RESNA 26th International Annual Confence

Technology & Disability: Research, Design, Practice & Policy

June 19 to June 23, 2003
Atlanta, Georgia


Jillian Swaine, B.Sc. (O.T.)
Consultant, Occupational Therapy Services
Calgary, Alberta, Canada


Clinical interpretation of interface pressure maps (IPM) is still a mystery to many clinicians. There is no reference book that clinicians can use to learn interpretation skills. We rely on a combination of expert opinion and research but how do we share that expert opinion information? To answer this dilemma, we started a listserv to commence the discussion about interpreting IPM. To date, there are 36 participants on the new listserv from 3 continents. Two major manufacturers of IPMs also participate.


There is a standard protocol for administering an IPM (1) but there is not a standard protocol for how to interpret the IPM. This is as critical as the process for administering. There has been much discussion about the domains or features of the IPM that are useful to interpret: pressure gradient, peak pressure, contact area. Do they all represent equal weight when it comes to interpreting an IPM for a client? Since there are numerous clinicians using this technology, we wanted to create a forum for clinical discussion.


We began an informal survey of clinicians, clients and manufacturers while attending conferences and workshops. There was a consensus that a listserv would be helpful to share information and answer questions. The following questions arose:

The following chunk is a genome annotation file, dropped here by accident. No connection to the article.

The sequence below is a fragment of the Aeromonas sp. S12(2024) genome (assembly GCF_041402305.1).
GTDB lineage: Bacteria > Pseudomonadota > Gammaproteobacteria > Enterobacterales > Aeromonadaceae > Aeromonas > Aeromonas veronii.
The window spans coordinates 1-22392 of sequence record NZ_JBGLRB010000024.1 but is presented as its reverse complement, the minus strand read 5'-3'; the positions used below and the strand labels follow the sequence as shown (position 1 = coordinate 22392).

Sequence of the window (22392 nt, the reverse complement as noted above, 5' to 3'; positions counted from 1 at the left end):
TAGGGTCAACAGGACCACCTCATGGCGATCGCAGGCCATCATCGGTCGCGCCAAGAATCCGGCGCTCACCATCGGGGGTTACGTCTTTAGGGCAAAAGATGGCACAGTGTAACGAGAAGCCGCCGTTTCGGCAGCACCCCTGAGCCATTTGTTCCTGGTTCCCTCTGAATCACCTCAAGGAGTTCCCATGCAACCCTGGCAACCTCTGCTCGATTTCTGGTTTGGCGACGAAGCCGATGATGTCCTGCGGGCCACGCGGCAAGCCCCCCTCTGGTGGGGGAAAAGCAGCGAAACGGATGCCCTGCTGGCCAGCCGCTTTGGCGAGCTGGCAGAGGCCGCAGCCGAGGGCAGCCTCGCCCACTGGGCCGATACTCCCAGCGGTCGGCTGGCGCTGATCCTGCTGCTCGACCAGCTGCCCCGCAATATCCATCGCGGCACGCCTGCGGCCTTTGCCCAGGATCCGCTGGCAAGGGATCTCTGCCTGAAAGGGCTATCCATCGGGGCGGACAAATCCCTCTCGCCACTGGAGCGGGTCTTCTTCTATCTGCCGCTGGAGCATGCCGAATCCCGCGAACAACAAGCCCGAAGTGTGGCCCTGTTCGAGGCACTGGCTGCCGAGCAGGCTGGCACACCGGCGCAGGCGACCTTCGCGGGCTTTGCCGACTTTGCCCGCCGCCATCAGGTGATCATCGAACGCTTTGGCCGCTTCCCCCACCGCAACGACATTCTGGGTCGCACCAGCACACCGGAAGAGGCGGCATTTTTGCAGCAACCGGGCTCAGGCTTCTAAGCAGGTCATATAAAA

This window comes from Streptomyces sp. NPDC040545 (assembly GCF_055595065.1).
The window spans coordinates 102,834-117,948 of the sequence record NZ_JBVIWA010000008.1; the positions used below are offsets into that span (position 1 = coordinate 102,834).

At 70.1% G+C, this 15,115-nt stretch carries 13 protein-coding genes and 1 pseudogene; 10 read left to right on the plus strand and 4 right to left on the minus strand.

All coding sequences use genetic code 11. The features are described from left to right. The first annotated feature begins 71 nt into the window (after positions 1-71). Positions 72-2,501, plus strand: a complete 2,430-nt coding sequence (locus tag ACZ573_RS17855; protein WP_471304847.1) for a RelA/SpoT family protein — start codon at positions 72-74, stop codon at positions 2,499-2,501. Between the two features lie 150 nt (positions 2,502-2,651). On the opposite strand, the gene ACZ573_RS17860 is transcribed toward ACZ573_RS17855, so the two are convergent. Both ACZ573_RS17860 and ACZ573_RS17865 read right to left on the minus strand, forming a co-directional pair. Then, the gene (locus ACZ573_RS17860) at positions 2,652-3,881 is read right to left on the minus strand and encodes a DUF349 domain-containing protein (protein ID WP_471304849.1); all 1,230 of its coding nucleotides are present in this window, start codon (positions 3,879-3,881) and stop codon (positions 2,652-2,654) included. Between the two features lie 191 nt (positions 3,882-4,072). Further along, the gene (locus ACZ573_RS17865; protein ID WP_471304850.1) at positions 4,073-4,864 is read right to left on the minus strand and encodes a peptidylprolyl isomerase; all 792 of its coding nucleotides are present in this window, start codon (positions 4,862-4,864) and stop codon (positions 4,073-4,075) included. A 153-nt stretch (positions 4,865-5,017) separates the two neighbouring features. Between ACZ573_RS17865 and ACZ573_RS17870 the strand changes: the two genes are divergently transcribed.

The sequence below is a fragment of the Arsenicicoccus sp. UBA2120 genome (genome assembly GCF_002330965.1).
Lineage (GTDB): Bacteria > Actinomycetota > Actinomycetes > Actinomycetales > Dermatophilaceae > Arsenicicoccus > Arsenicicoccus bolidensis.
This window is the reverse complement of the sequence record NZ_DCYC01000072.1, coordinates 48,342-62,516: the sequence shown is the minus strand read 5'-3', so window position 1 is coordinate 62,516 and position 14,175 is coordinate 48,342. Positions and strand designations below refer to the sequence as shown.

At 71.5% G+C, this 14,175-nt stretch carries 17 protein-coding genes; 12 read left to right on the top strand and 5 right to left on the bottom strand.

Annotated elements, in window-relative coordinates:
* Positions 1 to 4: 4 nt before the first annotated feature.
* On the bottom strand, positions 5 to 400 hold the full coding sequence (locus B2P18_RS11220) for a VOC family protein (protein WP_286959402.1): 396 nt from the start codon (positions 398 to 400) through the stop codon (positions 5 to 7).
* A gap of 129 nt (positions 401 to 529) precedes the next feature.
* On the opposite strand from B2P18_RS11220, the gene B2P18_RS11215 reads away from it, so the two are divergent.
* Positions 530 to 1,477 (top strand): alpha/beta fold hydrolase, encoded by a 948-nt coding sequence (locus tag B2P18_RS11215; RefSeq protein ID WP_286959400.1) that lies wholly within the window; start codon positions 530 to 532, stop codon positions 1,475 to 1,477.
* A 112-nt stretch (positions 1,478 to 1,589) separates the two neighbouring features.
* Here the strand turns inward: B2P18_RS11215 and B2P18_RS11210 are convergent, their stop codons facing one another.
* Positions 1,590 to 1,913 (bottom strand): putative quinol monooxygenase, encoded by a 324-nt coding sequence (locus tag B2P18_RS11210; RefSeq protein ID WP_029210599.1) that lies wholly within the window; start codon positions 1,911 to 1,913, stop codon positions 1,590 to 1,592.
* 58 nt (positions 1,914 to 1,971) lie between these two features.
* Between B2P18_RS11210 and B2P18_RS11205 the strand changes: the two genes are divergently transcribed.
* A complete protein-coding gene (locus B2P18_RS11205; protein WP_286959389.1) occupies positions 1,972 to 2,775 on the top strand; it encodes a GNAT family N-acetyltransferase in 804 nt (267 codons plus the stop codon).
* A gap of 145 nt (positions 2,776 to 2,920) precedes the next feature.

1. How do I know if I am interpreting the IPM correctly?
  2. How do others interpret the IPMs?
  3. Is there a consensus or protocol for interpreting IPMs?


We researched the listservs available on the internet that are hosted free of charge. We reviewed each of these listservs and chose We invited the manufacturers and key expert clinicians that we knew were using pressure mapping. We encouraged the IPM manufactures to invite those individuals who had recently purchased an IPM from their company to join our listserv.

Unfortunately, does not yet support archives to the discussions. Therefore, we hired a programmer to create a web page that includes all the email messages. The messages can be searched with key words.


The topics and questions discussed include:


The listserv has been operating for 6 months. There has been sharing of information relevant to clinical discussion making. Several case studies have been shared and discussed. It has been a forum to ask questions, share interesting case studies along with the corresponding IPM data. In addition, the recent addition of archives for the listserv enables newcomers to search the listserv for past information.


  1. Levy, B. (1997). Which way is your tush leaning? National Seating and Mobility Symposium.
  2. Lipka, DD, et al. The Pressure's On - Clinical Application of Pressure Mapping. In Proceedings of the 13th International Seating Symposium. Pittsburgh, PA, 1997: 103 112
  3. Shelton F, Barnett R, Meyer E. (1997). Full body interface pressure testing as a method for performance evaluation of clinical support surfaces. Journal of Applied Ergonomics, May.
  4. Von Zweck C. (1999). The promotion of evidence-based occupational therapy practice in Canada. Canadian Journal of Occupational Therapy, 66, 208-213.


The author would like to thank Andy Woodcock from the ROHO Group and Dr. Ivan Sierralta, Calgary Technologies Inc.

Jillian Swaine
Consultant, Occupational Therapy Services
7103 Christie Briar Manor S.W.,
Calgary, Alberta, Canada T3H 2G5
Tel: 403-217-4887
Fax: 403-240-0004

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